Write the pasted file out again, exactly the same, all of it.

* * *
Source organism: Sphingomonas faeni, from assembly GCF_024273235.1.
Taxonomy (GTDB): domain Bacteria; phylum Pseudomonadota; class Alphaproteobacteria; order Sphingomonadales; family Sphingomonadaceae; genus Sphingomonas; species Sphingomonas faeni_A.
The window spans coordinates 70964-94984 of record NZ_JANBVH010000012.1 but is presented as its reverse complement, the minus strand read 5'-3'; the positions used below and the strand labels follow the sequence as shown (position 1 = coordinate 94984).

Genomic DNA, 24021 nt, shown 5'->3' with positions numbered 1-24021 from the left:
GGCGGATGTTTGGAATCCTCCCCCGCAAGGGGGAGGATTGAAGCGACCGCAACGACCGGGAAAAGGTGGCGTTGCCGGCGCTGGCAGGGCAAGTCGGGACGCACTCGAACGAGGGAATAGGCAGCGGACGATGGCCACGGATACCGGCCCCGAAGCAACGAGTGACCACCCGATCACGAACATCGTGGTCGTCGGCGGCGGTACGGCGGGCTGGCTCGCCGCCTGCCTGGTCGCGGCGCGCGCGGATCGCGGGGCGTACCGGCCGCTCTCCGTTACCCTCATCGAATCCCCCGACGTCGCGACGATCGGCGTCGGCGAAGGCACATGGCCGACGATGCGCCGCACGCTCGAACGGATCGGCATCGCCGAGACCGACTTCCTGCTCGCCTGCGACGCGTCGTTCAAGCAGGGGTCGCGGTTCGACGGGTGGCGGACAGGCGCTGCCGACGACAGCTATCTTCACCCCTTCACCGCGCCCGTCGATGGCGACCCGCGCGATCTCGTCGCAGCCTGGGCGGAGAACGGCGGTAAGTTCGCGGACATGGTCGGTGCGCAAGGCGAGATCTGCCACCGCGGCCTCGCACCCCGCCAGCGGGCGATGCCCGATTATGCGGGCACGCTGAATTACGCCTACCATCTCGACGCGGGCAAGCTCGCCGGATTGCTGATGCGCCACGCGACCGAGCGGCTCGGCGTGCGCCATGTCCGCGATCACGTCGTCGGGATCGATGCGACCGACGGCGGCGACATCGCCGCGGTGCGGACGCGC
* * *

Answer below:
Source organism: Sphingomonas faeni, from assembly GCF_024273235.1.
Taxonomy (GTDB): domain Bacteria; phylum Pseudomonadota; class Alphaproteobacteria; order Sphingomonadales; family Sphingomonadaceae; genus Sphingomonas; species Sphingomonas faeni_A.
The window spans coordinates 70964-94984 of record NZ_JANBVH010000012.1 but is presented as its reverse complement, the minus strand read 5'-3'; the positions used below and the strand labels follow the sequence as shown (position 1 = coordinate 94984).

Genomic DNA, 24021 nt, shown 5'->3' with positions numbered 1-24021 from the left:
GGCGGATGTTTGGAATCCTCCCCCGCAAGGGGGAGGATTGAAGCGACCGCAACGACCGGGAAAAGGTGGCGTTGCCGGCGCTGGCAGGGCAAGTCGGGACGCACTCGAACGAGGGAATAGGCAGCGGACGATGGCCACGGATACCGGCCCCGAAGCAACGAGTGACCACCCGATCACGAACATCGTGGTCGTCGGCGGCGGTACGGCGGGCTGGCTCGCCGCCTGCCTGGTCGCGGCGCGCGCGGATCGCGGGGCGTACCGGCCGCTCTCCGTTACCCTCATCGAATCCCCCGACGTCGCGACGATCGGCGTCGGCGAAGGCACATGGCCGACGATGCGCCGCACGCTCGAACGGATCGGCATCGCCGAGACCGACTTCCTGCTCGCCTGCGACGCGTCGTTCAAGCAGGGGTCGCGGTTCGACGGGTGGCGGACAGGCGCTGCCGACGACAGCTATCTTCACCCCTTCACCGCGCCCGTCGATGGCGACCCGCGCGATCTCGTCGCAGCCTGGGCGGAGAACGGCGGTAAGTTCGCGGACATGGTCGGTGCGCAAGGCGAGATCTGCCACCGCGGCCTCGCACCCCGCCAGCGGGCGATGCCCGATTATGCGGGCACGCTGAATTACGCCTACCATCTCGACGCGGGCAAGCTCGCCGGATTGCTGATGCGCCACGCGACCGAGCGGCTCGGCGTGCGCCATGTCCGCGATCACGTCGTCGGGATCGATGCGACCGACGGCGGCGACATCGCCGCGGTGCGGACGCGC